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Re: laevigata

  • Subject: Re: laevigata
  • From: "Bill Meyer" <njhosta@hotmail.com>
  • Date: Sat, 27 Oct 2001 12:38:03 -0400

Hi Charles,
          It's possible, of course that it is a hybrid, but what's a species
and what isn't is a constant source of debate in all plants and animals.
There doesn't seem to be any hard and fast rules that can be applied. One
version I've heard is that there has to be a self-sustaining wild
population, and that this determines it. This approach seems faulty to me
because it doesn't allow for man's interaction with the environment. For
example, let's say a farmer thought his wife would like hostas in the garden
in Japan about, oh, 500 years ago. So he brought home every "species" he
could find, the bees made crosses, the seedlings included some hybrids, the
farmer's wife saved the most unusual (which were probably the hybrids), and
in time had a few different good hybrids in the yard. After they died, the
farm withered away and returned to natural woodland, so that by 200 years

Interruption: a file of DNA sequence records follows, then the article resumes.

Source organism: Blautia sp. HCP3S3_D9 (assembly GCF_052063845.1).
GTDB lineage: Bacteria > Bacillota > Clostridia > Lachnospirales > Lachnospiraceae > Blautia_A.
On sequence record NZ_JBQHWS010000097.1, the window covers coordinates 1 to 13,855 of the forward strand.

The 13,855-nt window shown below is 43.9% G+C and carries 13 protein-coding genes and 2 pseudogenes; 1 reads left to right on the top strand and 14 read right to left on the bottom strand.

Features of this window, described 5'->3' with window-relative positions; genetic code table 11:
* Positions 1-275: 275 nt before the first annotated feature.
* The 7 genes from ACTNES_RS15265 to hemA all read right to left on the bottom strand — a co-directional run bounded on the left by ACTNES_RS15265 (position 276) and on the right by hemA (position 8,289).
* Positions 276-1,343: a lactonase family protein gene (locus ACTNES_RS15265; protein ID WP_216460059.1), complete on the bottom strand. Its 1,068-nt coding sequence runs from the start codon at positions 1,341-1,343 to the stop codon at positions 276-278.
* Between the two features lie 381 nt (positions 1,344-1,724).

ago there was no trace that the farmer ever lived there other than the "wild
population" of hostas that spread from what was once the garden. In three
hundred years they may have started to look similar enough that a trained
observer might think they were a naturally evolved form.
        In the near future DNA testing will become fairly cheap, and we will
learn much from the results. Whether it will settle the issue of what is a
species, and what isn't, remains to be seen. We will certainly learn a lot
more about them then.
        Laevigata in the US is probably a collection of different seedlings
now, and not clones of the same individual that George introduced here. When
yingeri arrived here much seed was grown and sold under that name. The plant
that George passed around in the early nineties did set seed OP fairly well.
Although there were a lot of pods, there wasn't a really high number of
seeds in a pod, maybe ten or so. From two fairly mature scapes I got over a
hundred seedlings. I've had a piece of that plant (the one from George) here
for six years and it set pods pretty much every year, including the few
crosses I tried on it.

.........Bill Meyer
----- Original Message -----
From: <ctuttle39@juno.com>
To: <njhosta@hotmail.com>
Sent: Saturday, October 27, 2001 11:50 AM
Subject: laevigata

> Bill,
> Thanks for your help and thoughts on laevigata.  Several folks who have
> responded have made comments that many consider laevigata not to be a
> species (which it apparently was once thought to be) but some kind of a
> yingerii cross.  One wrote: {I don't think it is a species, and if I
> remember right, I think George says the same in an old Journal article.
> It is probably a natural hybrid with yingerii as one of the parents.}
> In spite of all this, I like the plant.
> Thanks,
> Charles
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